§ 105. Commander BELLAIRS
asked the First Lord of the Admiralty, following on the principle adopted in the recent Admiralty reorganisation scheme of not diverting combatant officers more than necessary from combatant work, whether lie will consider the advisability of making more use of officers of the accountant branch by appointing them, in lieu of commanders, as presidents of canteen committees and as representatives of Commanders-in-Chief of the Home ports on the Army and Navy Canteen Board; and whether, taking into consideration that no "one in either the Director of Victualling's or the Accountant-General's Department at the Admiralty has had any naval experience, he can see his way to forward the efficiency of the Navy by appointing selected fleet-paymasters to act as naval assistants to these Admiralty officials?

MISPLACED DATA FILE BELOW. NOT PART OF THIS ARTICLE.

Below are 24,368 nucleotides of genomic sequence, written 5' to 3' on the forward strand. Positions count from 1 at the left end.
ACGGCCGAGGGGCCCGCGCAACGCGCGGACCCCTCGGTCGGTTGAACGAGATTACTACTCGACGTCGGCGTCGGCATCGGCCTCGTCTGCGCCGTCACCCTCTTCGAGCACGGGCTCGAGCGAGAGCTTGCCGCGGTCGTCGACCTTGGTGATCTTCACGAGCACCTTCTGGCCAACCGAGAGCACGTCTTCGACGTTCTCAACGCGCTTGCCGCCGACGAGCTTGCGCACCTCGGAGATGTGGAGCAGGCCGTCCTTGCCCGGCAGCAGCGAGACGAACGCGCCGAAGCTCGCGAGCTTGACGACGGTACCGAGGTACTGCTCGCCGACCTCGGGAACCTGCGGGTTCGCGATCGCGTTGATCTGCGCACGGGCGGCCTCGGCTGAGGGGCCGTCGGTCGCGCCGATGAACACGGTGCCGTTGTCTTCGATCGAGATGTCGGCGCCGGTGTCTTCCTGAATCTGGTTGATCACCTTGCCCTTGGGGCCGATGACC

§ Dr. MACNAMARA
As regards canteen committees in his Majesty's ships and naval establishments, it is considered desirable to maintain the system under which the executive officer of the ship is ex-officio president, but the accountant officer of the ship is in all cases a member, combining the duties of secretary and treasurer, and thus relieving the executive 339 officer of detailed work in connection with the committee. An accountant officer has already been selected as naval member of the Army and Navy Canteen Board, and will give his whole time to its business. The representation of the Commanders-in-Chief on that Board is for these officers themselves to decide, and I am confident that they will select representatives who can act in this capacity without detriment to their other duties, to whatever branch of the Service they may belong. The suggestion contained in the last Clause of the question was fully considered in 1913 by the Committee on the accountant branch, of which Vice-Admiral Sir Cecil Thursby was chairman, and it was not recommended for adoption.